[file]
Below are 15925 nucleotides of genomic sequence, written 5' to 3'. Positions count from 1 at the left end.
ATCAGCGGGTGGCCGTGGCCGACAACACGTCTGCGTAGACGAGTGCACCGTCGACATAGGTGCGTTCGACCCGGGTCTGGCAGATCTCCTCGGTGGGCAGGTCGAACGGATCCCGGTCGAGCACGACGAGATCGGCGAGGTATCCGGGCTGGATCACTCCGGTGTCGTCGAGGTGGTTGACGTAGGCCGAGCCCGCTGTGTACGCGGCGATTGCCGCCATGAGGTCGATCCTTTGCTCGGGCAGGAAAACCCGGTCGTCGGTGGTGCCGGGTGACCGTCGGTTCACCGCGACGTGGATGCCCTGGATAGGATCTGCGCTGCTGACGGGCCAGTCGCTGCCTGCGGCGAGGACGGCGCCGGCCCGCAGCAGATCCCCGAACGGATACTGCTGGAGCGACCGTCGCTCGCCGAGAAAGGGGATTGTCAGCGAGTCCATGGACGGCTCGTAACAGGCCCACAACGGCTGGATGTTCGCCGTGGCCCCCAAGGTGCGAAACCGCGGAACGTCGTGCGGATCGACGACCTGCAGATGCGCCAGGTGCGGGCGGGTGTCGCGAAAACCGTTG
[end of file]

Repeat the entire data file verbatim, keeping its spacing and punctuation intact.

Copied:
Below are 15925 nucleotides of genomic sequence, written 5' to 3'. Positions count from 1 at the left end.
ATCAGCGGGTGGCCGTGGCCGACAACACGTCTGCGTAGACGAGTGCACCGTCGACATAGGTGCGTTCGACCCGGGTCTGGCAGATCTCCTCGGTGGGCAGGTCGAACGGATCCCGGTCGAGCACGACGAGATCGGCGAGGTATCCGGGCTGGATCACTCCGGTGTCGTCGAGGTGGTTGACGTAGGCCGAGCCCGCTGTGTACGCGGCGATTGCCGCCATGAGGTCGATCCTTTGCTCGGGCAGGAAAACCCGGTCGTCGGTGGTGCCGGGTGACCGTCGGTTCACCGCGACGTGGATGCCCTGGATAGGATCTGCGCTGCTGACGGGCCAGTCGCTGCCTGCGGCGAGGACGGCGCCGGCCCGCAGCAGATCCCCGAACGGATACTGCTGGAGCGACCGTCGCTCGCCGAGAAAGGGGATTGTCAGCGAGTCCATGGACGGCTCGTAACAGGCCCACAACGGCTGGATGTTCGCCGTGGCCCCCAAGGTGCGAAACCGCGGAACGTCGTGCGGATCGACGACCTGCAGATGCGCCAGGTGCGGGCGGGTGTCGCGAAAACCGTTG